Last year Canon ran a series of ads where tennis pro Maria Sharapova follows her dog Dolce around, snapping an endless string of doting pics the way pet owners like to do.
This year, we see the fruits her labors reaped: this new spot depicts PowerShot-toting fans racing over to the tennis star -- and taking pictures of Dolce instead of her.
Maria's not happy about that. But on the cheery up, Dolce's apparently lost the ability to think out loud in a Spanish accent.
For every cloud, a silver lining.
Getting its Scion on, Leo Burnett Dubai has created a new commercial to kick up Chevrolet Aveo 5's cool factor to 18 to 30-year-olds and to remove the vehicle's stigma as a fleet car.
Produced entirely in the UAE - uncommon with most production outsourced to Eastern Europe or South America - the spot certainly does make the car seem attractive to one particular target audience: the canine. How that translates to the desired 18 to 30-year-old will remain to be seem.
In "Set," Crown Royal tells the tale of an old jazz cat who passes opportunity to a young, wise-eyed trumpet player on the street. It's our favourite kind of trope: one about rebirth, and how the American dream can pass from one hand to the next.
And while Crown Royal is only seen briefly in the spot -- moving across the frame on a waiter's tray -- it ends with an elegant kick-back to the label: "For every king, an heir. For every king, a crown. Crown Royal."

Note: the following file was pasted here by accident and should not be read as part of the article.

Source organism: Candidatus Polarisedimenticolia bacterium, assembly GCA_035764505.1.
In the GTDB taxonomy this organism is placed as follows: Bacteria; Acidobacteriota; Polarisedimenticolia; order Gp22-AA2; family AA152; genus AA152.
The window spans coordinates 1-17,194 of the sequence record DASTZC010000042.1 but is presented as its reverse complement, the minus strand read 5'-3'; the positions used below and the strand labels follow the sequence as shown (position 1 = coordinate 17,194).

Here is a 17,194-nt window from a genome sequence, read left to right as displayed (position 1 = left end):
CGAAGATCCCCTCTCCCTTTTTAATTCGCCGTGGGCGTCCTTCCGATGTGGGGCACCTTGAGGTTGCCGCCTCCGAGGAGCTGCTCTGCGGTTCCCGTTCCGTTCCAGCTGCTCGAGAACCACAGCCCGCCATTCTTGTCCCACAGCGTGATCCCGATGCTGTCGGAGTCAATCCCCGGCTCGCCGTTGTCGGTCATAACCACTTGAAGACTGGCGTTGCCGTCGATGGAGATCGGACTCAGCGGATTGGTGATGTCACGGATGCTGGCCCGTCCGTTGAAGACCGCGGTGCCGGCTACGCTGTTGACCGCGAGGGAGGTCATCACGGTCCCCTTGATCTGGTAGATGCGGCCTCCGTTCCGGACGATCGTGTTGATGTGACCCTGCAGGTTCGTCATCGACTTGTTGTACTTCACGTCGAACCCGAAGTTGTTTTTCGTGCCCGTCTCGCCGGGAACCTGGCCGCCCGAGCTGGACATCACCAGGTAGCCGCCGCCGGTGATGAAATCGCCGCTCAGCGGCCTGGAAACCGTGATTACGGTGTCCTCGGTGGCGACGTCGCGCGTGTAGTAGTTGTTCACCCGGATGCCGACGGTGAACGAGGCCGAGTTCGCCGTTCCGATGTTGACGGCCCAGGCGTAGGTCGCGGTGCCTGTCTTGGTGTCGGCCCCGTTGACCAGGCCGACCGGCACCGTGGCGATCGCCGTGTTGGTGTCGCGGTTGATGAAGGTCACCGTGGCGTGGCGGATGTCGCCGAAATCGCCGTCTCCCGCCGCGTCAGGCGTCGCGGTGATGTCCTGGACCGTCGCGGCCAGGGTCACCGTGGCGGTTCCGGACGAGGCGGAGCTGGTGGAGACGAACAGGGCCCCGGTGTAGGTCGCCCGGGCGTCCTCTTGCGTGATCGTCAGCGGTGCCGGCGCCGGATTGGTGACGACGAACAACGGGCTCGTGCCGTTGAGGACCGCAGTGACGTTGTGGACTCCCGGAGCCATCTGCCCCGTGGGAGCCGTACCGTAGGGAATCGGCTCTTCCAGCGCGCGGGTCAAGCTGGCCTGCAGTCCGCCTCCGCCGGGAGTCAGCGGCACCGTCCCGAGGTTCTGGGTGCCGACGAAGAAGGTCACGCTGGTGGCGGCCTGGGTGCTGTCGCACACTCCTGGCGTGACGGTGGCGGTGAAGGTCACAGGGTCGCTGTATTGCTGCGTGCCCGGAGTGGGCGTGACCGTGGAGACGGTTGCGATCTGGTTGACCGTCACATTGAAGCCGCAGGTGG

I quite liked it, but a hoodied kid peering over my shoulder walked by and went, "Ugh, is that a liquor ad? What do they gotta use jazz for? That makes no sense at all."
This ad for Target makes the commercialization of the holidays look downright cuddly.
It's like a glimpse into mirror world: parents' pupils dilate as kids spout retail propaganda in iambic pentameter. Scrooge is loved for exactly who he is. And nobody's pretending it ain't about the presents.
If only my childhood Christmas plays had been this relevant to the longings of our souls. Think about it: does Baby Jesus help you save on everything from Isaac Mizrahi ankle socks to vintage poster art deco? Is he as generous about parking spaces? And does he own exclusive rights to Christina Aguilera's greatest hits?
...No? That's what I thought.
If serendipity brought you to Croatia's Zagreb Zoo last week, you could've seen lions! and tigers! and bears! ... and hipsters!
Agency Bruketa & Zinic parked "fashion beasts" in a cage to showcase Puma Sport's 2009 collection. And they didn't just stand around, either; sometimes they sang. These efforts, so different from the usual dolphins-catching-fish or monkeys-throwing-poo, were rewarded with heavy gawkage.
We've seen people trapped in cages or store windows before, typically for more sobering reasons: to combat human trafficking, or fight for pigs' rights, or promote the objectively unloveable Dodge Magnum. In any case, we thought the fashion beast thing was a neat way to captivate both parents and kids -- which aren't typically receptive to noisy marketing messages during family time.